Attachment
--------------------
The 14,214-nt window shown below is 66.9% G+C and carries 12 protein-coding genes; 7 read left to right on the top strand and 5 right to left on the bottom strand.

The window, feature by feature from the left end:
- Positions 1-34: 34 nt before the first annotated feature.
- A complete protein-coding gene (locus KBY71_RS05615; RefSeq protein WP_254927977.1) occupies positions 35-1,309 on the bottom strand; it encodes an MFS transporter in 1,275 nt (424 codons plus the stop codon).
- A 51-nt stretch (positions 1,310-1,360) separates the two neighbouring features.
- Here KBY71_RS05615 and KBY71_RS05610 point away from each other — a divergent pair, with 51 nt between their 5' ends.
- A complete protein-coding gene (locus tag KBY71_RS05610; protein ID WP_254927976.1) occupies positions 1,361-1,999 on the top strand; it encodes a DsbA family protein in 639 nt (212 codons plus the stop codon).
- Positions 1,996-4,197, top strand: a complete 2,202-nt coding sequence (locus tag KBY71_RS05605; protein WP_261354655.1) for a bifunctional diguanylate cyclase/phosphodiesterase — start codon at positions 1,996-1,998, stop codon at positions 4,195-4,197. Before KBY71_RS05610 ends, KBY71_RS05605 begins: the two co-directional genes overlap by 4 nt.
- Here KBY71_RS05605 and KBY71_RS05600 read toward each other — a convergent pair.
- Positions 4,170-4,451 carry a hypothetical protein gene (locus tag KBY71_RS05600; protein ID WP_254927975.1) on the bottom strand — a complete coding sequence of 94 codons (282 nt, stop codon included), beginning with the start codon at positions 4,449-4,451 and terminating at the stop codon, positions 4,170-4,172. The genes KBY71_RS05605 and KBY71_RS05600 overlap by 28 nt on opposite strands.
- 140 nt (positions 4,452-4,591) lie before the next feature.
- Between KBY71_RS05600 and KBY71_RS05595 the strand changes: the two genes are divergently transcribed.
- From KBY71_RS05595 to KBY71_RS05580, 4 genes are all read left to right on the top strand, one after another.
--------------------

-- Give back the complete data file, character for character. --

The 14,214-nt window shown below is 66.9% G+C and carries 12 protein-coding genes; 7 read left to right on the top strand and 5 right to left on the bottom strand.

The window, feature by feature from the left end:
- Positions 1-34: 34 nt before the first annotated feature.
- A complete protein-coding gene (locus KBY71_RS05615; RefSeq protein WP_254927977.1) occupies positions 35-1,309 on the bottom strand; it encodes an MFS transporter in 1,275 nt (424 codons plus the stop codon).
- A 51-nt stretch (positions 1,310-1,360) separates the two neighbouring features.
- Here KBY71_RS05615 and KBY71_RS05610 point away from each other — a divergent pair, with 51 nt between their 5' ends.
- A complete protein-coding gene (locus tag KBY71_RS05610; protein ID WP_254927976.1) occupies positions 1,361-1,999 on the top strand; it encodes a DsbA family protein in 639 nt (212 codons plus the stop codon).
- Positions 1,996-4,197, top strand: a complete 2,202-nt coding sequence (locus tag KBY71_RS05605; protein WP_261354655.1) for a bifunctional diguanylate cyclase/phosphodiesterase — start codon at positions 1,996-1,998, stop codon at positions 4,195-4,197. Before KBY71_RS05610 ends, KBY71_RS05605 begins: the two co-directional genes overlap by 4 nt.
- Here KBY71_RS05605 and KBY71_RS05600 read toward each other — a convergent pair.
- Positions 4,170-4,451 carry a hypothetical protein gene (locus tag KBY71_RS05600; protein ID WP_254927975.1) on the bottom strand — a complete coding sequence of 94 codons (282 nt, stop codon included), beginning with the start codon at positions 4,449-4,451 and terminating at the stop codon, positions 4,170-4,172. The genes KBY71_RS05605 and KBY71_RS05600 overlap by 28 nt on opposite strands.
- 140 nt (positions 4,452-4,591) lie before the next feature.
- Between KBY71_RS05600 and KBY71_RS05595 the strand changes: the two genes are divergently transcribed.
- From KBY71_RS05595 to KBY71_RS05580, 4 genes are all read left to right on the top strand, one after another.